One of the CEOs we coach leads a corporation in another state with almost five hundred employees. In a video call with him this week, he began by explaining how he spent two days calculating when the company would ran out of cash. After ten minutes of explaining the process, he finally revealed the bottom line.
They had only seven weeks of cash.
As kindly as I knew how, I asked him why we were having this conversation. I knew he had an extremely capable CFO with smart people on her team who probably already did the math—in minutes. He had no answer. Not a good one anyway.
“Pull your head out of the management weeds,” I interjected. “Get back up the mountain and tell me what you see from that perspective.”
I knew enough about the company and their executives to know they will get through this, and make the difficult decisions that would be necessary. But what the company needed—and what your organization needs—is leadership. As a leader, you alone are responsible for the horizon view.
Vision is not a luxury in times of crisis—vision is your lifeline.
Leaders have this ability
This will end soon. When is “soon”? In 21st-century business-time, it’s sooner than you can imagine. The real question is: will you be ready?
100% of my executive clients have never been through a global pandemic before. Many, including me, navigated through 9/11, but this is different. And there’s no roadmap. There are no “best practices” because they’re still being written.
But do you really want a map? You have something even more valuable: leadership instincts.
When there are no rules, you can create the rules. Actually, you must create them—for you and your company. The goal is not to return to normal. “Back to normal” is a dangerous illusion because it’s not going to happen. Video killed the radio star. Digital erased Blockbuster Video. There is no rewind button. Blockbuster managed their way to a slow demise. Netflix invented the future.
When there are no rules, you get to create the rules—rules that align your values with the vision you see in the new normal .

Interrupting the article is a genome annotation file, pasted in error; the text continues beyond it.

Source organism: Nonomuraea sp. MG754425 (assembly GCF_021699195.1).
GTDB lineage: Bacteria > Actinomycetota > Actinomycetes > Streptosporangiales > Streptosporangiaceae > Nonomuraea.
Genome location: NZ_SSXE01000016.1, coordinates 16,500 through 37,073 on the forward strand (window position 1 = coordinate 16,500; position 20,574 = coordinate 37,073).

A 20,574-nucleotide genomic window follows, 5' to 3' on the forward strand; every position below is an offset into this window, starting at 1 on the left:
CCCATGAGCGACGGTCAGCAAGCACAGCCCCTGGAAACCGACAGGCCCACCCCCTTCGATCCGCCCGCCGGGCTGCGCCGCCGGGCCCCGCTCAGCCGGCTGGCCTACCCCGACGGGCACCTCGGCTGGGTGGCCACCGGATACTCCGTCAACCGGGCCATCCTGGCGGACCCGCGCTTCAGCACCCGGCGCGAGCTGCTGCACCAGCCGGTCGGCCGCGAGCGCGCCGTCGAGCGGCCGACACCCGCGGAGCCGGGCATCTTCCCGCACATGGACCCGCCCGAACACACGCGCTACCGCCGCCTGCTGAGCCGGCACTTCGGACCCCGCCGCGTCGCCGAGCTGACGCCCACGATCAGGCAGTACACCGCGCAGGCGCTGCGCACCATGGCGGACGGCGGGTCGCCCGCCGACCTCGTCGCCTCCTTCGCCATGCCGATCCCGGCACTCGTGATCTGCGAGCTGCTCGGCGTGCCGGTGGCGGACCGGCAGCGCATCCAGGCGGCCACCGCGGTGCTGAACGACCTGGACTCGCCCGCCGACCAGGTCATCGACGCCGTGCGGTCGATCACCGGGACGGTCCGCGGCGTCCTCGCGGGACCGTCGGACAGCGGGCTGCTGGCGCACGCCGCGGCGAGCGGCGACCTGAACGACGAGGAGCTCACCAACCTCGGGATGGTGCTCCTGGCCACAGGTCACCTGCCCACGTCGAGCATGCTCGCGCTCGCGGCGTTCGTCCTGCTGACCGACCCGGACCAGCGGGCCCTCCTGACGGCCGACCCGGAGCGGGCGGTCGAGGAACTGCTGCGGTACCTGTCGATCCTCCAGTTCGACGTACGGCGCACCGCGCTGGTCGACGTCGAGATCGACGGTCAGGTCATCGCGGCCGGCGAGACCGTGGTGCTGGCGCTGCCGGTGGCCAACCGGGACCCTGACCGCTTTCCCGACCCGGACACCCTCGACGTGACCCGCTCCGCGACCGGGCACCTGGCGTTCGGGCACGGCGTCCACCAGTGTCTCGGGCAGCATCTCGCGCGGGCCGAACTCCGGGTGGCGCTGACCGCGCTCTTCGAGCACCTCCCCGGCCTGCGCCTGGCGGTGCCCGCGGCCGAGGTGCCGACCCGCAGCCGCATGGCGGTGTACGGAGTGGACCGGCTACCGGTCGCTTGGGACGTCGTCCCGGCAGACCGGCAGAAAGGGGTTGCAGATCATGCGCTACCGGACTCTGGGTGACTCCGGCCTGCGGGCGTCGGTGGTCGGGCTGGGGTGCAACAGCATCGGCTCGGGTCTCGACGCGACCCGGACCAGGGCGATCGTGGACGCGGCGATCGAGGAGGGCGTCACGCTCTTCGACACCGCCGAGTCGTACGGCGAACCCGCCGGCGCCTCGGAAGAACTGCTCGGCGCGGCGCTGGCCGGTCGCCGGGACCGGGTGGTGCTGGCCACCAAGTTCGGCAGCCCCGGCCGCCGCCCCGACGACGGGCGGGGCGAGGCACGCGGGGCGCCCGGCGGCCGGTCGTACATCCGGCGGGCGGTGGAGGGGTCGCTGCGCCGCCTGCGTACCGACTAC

I’m not just talking about having all the answers, or pretending you do. Leaders know to ask the right questions about the future.
Don’t Lead Alone
By definition, leaders cannot lead alone, and they must avoid the trap of isolation—especially in crisis. Put together “brain trust groups” for various departments in your company and ask these questions:
What are we learning about how we conduct business?
What are our customers teaching us?
What are we learning about what truly is essential in our business—and what could be eliminated?
Where do we want to be by the end of 2020?
What “new normals” do we see?
What can we do—right now—to take advantage of this unprecedented time to be in a better position as a new normal unfolds?
Listen and speak
Using your company values as guardrails, evaluate the ideas with your team and make the important decisions about your future. Then share them and take action together. This is a unique opportunity to put your values to the test.
Tap into your instincts. Communicate your vision—in every meeting and using every means of communication. (If it seems like you’re over-communicating the vision, you’re probably on the right track. If it feels scary to lead during a crisis, you’re probably doing it right.)
Leaders have the ability—and the responsibility—to focus on the future, listen to your team, and trust your instincts.
You can “manage the crisis” or lead your company with bold vision. Which kind of leaders and organizations will thrive in 2021 and beyond? You already know the answer.
Dr. Nathan Baxter and Dianne Baxter are co-founders of Lead Self Lead Others, an executive coaching and consulting firm in Tulsa, which they founded in 2001. www.LeadSelfLeadOthers.com